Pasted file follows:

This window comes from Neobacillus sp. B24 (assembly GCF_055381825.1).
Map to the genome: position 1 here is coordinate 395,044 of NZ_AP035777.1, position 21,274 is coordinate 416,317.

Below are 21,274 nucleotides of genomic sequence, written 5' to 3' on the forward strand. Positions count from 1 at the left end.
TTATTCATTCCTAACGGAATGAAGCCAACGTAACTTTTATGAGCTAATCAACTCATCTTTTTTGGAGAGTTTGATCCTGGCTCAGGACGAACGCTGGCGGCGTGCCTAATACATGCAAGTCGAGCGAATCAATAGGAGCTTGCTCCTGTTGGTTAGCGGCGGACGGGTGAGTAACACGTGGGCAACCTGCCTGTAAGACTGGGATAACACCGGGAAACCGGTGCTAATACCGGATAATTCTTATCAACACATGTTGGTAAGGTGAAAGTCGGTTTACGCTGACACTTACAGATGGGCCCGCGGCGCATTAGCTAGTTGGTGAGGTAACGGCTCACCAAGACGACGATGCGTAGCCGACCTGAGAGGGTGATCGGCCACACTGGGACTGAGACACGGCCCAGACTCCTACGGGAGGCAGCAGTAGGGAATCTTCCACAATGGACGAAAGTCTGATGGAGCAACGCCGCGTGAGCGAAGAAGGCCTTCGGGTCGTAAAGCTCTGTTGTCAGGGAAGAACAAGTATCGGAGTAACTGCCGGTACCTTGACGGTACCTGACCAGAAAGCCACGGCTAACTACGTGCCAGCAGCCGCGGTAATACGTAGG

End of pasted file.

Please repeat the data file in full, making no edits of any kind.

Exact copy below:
This window comes from Neobacillus sp. B24 (assembly GCF_055381825.1).
Map to the genome: position 1 here is coordinate 395,044 of NZ_AP035777.1, position 21,274 is coordinate 416,317.

Below are 21,274 nucleotides of genomic sequence, written 5' to 3' on the forward strand. Positions count from 1 at the left end.
TTATTCATTCCTAACGGAATGAAGCCAACGTAACTTTTATGAGCTAATCAACTCATCTTTTTTGGAGAGTTTGATCCTGGCTCAGGACGAACGCTGGCGGCGTGCCTAATACATGCAAGTCGAGCGAATCAATAGGAGCTTGCTCCTGTTGGTTAGCGGCGGACGGGTGAGTAACACGTGGGCAACCTGCCTGTAAGACTGGGATAACACCGGGAAACCGGTGCTAATACCGGATAATTCTTATCAACACATGTTGGTAAGGTGAAAGTCGGTTTACGCTGACACTTACAGATGGGCCCGCGGCGCATTAGCTAGTTGGTGAGGTAACGGCTCACCAAGACGACGATGCGTAGCCGACCTGAGAGGGTGATCGGCCACACTGGGACTGAGACACGGCCCAGACTCCTACGGGAGGCAGCAGTAGGGAATCTTCCACAATGGACGAAAGTCTGATGGAGCAACGCCGCGTGAGCGAAGAAGGCCTTCGGGTCGTAAAGCTCTGTTGTCAGGGAAGAACAAGTATCGGAGTAACTGCCGGTACCTTGACGGTACCTGACCAGAAAGCCACGGCTAACTACGTGCCAGCAGCCGCGGTAATACGTAGG